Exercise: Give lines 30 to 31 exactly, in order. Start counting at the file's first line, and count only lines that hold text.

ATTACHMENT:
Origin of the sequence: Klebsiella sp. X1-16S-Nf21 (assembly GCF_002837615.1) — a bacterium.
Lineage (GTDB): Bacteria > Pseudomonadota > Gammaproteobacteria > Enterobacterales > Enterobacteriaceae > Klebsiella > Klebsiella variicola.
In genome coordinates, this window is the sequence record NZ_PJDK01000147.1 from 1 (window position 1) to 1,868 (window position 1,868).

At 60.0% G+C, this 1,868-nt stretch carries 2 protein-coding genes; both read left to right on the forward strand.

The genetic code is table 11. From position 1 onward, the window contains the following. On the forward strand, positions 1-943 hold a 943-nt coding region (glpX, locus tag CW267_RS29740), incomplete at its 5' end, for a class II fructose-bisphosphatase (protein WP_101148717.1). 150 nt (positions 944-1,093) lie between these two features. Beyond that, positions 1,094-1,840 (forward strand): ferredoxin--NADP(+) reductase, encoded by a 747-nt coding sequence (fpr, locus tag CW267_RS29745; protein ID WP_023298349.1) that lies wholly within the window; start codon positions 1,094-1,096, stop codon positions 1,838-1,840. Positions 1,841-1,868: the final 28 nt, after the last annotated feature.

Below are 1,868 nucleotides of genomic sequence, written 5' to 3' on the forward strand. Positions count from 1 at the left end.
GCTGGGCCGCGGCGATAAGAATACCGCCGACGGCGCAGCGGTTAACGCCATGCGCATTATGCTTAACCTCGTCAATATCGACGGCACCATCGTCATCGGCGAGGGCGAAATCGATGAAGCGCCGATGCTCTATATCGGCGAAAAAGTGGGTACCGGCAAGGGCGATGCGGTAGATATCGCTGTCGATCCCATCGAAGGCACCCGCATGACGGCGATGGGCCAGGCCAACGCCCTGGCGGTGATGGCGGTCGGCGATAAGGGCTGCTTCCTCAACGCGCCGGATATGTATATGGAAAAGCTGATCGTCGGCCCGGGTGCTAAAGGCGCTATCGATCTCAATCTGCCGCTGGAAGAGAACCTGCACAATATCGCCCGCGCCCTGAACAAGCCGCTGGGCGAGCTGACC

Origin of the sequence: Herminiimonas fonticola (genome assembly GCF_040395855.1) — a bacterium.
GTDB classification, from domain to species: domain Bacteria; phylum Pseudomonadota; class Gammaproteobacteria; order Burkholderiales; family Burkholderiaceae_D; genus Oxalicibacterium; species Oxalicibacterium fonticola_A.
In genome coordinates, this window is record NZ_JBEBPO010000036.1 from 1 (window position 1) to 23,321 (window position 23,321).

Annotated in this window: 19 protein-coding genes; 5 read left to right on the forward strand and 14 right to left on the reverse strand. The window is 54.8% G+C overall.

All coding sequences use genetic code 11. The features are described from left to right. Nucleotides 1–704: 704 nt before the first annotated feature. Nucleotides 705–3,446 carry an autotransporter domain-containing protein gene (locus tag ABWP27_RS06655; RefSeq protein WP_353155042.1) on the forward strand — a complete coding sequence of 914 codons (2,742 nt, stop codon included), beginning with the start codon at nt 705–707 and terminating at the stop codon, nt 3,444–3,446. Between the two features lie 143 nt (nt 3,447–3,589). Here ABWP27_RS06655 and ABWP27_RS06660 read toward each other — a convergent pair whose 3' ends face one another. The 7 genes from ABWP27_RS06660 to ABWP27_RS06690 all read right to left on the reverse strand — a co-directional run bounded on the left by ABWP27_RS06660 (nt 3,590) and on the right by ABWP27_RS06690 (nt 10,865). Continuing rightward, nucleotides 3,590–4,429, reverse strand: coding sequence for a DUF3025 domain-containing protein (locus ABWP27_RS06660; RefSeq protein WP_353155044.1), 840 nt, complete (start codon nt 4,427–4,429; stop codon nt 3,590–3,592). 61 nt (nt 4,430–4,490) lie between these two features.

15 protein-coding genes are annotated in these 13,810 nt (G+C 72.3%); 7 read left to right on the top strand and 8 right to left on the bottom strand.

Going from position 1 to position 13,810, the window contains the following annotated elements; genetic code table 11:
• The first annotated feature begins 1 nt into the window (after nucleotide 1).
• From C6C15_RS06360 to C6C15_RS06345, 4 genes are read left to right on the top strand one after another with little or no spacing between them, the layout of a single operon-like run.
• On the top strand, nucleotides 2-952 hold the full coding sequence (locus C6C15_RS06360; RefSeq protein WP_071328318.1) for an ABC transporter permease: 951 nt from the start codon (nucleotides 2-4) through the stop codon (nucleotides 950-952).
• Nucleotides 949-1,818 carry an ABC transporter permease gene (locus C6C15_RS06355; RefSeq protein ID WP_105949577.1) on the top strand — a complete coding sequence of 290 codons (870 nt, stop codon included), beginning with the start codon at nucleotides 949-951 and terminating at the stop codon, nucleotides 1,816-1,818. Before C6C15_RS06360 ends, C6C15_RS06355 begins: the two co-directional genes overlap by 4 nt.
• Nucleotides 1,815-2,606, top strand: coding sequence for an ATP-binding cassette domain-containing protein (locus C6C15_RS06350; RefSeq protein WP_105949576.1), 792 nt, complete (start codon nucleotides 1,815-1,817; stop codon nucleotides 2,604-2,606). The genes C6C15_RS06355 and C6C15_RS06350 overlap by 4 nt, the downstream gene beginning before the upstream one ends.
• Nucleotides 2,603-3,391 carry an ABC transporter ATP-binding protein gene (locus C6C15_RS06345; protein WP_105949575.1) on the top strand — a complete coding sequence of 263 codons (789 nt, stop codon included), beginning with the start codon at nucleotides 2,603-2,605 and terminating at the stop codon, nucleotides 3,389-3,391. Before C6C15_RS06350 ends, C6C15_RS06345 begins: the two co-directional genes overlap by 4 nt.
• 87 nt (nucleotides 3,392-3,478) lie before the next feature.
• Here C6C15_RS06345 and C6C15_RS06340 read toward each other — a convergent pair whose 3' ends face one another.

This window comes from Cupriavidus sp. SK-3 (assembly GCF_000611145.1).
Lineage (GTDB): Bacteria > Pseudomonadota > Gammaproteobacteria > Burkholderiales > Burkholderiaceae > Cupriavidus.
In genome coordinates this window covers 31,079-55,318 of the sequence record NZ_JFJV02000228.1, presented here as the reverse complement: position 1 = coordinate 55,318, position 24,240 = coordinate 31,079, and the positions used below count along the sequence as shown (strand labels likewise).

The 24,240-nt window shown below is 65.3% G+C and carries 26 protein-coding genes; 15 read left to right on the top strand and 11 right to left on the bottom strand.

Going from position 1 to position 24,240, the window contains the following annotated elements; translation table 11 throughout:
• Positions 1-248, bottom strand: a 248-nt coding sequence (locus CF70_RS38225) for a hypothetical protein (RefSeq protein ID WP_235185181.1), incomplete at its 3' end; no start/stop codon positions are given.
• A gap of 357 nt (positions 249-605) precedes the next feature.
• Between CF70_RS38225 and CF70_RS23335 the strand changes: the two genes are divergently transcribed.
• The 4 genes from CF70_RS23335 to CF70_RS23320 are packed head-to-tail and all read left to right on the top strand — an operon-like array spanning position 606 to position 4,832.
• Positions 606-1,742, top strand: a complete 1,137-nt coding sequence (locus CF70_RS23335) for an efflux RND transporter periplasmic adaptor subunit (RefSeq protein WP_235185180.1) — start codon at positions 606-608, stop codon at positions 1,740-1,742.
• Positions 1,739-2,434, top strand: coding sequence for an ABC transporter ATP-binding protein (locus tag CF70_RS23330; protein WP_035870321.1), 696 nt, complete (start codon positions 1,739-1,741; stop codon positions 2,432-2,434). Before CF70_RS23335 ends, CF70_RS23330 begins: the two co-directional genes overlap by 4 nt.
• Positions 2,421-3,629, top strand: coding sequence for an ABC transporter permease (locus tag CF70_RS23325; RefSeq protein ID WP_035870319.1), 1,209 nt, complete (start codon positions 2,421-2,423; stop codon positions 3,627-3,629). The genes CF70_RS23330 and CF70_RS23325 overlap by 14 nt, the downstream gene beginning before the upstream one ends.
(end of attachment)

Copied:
• Between CF70_RS38225 and CF70_RS23335 the strand changes: the two genes are divergently transcribed.
• The 4 genes from CF70_RS23335 to CF70_RS23320 are packed head-to-tail and all read left to right on the top strand — an operon-like array spanning position 606 to position 4,832.